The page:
Tokyo reliant on Jordanian auspices

Tokyo reliant on Jordanian auspices
Japan's State Minister for Foreign Affairs Yasuhide Nakayama speaks to the media in Amman January 26, 2015.

TOKYO - Lacking its own channels for negotiation with Islamic State militants, Japan needs Jordan's assistance in seeking the release of a Japanese hostage -- especially now that his captors are demanding a swap for a Jordanian-held prisoner.

Tokyo believes that a message posted online Saturday, in which a voice purporting to be missing Japanese journalist Kenji Goto issues the new demand, was authentic, Chief Cabinet Secretary Yoshihide Suga said Monday. Islamic State claims to be holding Goto and to have killed his fellow Japanese hostage, Haruna Yukawa.

But Suga dodged the question of whether the Japanese government would ask Jordan to free the death row inmate whom Islamic State wants released in exchange for letting Goto go. The Jordanian-held prisoner, an Iraqi woman, was implicated in a spate of bombings in Amman in 2005.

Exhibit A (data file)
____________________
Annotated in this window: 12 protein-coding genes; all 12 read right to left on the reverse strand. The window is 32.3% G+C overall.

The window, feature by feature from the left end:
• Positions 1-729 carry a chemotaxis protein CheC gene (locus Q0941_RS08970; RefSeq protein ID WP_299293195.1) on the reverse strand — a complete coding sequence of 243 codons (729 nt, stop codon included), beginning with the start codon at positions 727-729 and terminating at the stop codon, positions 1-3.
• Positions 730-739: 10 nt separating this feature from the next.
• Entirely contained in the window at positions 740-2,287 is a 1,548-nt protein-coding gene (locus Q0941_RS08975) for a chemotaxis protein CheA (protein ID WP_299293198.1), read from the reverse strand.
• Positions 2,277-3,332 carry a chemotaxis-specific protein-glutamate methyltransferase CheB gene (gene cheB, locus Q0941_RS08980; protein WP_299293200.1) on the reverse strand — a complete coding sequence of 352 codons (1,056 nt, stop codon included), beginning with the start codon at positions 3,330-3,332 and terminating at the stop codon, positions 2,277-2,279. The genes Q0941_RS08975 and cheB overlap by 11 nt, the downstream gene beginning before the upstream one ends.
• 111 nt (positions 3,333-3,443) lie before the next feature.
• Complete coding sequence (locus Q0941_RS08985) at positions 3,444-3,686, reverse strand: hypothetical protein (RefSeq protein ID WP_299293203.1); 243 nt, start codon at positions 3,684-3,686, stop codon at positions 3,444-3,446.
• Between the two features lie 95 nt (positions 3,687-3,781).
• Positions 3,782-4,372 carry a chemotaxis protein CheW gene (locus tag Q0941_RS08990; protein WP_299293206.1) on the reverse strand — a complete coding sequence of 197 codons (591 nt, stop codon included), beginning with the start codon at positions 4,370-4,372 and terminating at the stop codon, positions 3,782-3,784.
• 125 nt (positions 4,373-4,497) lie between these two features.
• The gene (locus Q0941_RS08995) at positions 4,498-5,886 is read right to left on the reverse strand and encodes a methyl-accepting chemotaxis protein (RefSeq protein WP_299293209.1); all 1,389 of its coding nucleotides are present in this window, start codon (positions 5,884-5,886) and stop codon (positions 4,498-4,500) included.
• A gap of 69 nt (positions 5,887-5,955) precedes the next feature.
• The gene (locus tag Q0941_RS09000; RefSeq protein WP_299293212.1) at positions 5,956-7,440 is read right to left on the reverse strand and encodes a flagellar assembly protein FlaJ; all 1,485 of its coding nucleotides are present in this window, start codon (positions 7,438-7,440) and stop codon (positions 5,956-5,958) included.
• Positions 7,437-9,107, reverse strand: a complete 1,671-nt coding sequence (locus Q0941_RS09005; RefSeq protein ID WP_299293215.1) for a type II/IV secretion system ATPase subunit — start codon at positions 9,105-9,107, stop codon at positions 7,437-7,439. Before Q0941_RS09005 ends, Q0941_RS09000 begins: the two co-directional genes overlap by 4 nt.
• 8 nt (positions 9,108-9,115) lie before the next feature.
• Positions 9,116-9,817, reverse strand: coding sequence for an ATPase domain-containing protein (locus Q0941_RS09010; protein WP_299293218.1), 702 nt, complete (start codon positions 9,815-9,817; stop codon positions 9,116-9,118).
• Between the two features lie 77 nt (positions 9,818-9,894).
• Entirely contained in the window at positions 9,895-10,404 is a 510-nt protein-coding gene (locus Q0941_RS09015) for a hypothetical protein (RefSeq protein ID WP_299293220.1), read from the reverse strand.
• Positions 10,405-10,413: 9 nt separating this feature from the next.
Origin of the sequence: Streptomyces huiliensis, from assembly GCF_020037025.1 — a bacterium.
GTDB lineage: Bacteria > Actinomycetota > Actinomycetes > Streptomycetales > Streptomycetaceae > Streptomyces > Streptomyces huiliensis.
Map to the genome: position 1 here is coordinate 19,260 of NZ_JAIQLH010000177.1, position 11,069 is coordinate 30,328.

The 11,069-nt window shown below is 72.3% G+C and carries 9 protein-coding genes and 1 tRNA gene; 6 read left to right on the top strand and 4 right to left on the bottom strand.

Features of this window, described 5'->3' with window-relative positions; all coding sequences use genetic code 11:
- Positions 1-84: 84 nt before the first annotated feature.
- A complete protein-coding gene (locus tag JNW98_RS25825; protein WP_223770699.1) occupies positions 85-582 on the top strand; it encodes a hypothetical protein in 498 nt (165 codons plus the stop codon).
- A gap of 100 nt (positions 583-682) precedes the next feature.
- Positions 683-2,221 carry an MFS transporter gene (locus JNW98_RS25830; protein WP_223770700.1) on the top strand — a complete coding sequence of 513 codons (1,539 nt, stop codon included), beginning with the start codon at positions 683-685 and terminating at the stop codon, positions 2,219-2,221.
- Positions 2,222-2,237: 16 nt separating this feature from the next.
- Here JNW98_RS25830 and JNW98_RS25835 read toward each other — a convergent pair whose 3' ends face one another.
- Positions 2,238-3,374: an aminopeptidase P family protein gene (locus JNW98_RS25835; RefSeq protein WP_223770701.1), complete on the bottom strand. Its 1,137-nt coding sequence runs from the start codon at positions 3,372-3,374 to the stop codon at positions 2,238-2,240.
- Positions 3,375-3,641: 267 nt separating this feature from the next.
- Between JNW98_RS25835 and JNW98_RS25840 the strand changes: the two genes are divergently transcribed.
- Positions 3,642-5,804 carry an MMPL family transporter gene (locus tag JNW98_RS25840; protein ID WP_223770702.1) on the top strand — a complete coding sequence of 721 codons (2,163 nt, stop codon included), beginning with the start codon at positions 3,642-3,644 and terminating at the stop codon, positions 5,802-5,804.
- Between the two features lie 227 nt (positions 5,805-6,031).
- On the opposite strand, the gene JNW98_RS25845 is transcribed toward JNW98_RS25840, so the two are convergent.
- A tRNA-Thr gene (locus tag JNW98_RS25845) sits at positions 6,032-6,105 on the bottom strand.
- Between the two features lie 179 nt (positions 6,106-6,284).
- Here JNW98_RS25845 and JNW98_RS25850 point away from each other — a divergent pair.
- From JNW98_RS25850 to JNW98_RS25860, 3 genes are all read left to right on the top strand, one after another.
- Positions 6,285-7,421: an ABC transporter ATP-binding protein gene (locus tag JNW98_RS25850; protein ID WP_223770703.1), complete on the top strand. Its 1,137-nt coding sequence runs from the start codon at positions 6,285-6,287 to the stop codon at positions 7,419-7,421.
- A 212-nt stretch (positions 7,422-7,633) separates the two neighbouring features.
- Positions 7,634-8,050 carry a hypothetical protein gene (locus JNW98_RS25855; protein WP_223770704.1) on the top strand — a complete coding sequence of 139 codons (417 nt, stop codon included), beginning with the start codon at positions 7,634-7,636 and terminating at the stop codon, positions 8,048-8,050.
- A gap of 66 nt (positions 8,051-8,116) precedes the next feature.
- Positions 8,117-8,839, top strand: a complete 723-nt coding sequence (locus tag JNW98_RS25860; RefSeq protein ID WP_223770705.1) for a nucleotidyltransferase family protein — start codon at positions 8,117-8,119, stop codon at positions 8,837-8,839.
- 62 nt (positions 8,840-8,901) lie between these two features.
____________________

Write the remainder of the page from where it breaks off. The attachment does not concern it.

She is said to have had close ties to Abu Musab al-Zarqawi, formerly the leader of al-Qaida in Iraq, who was killed in a US airstrike. This demand puts the Japanese government, which has backed the US-led fight against Islamic terrorism, in a delicate position.

Even before the Islamic State issued its latest demand, Japan had high hopes for Jordan's help in seeking the release of Goto and Yukawa. Japan "has no standing with Islamic State," an aide to Prime Minister Shinzo Abe says. When Japanese nationals were taken hostage in Iraq in 2004, Tokyo set up its forward base for dealing with the crisis in Jordan, as it has this time. The government in Amman cooperated fully in gathering information and negotiating for their release.

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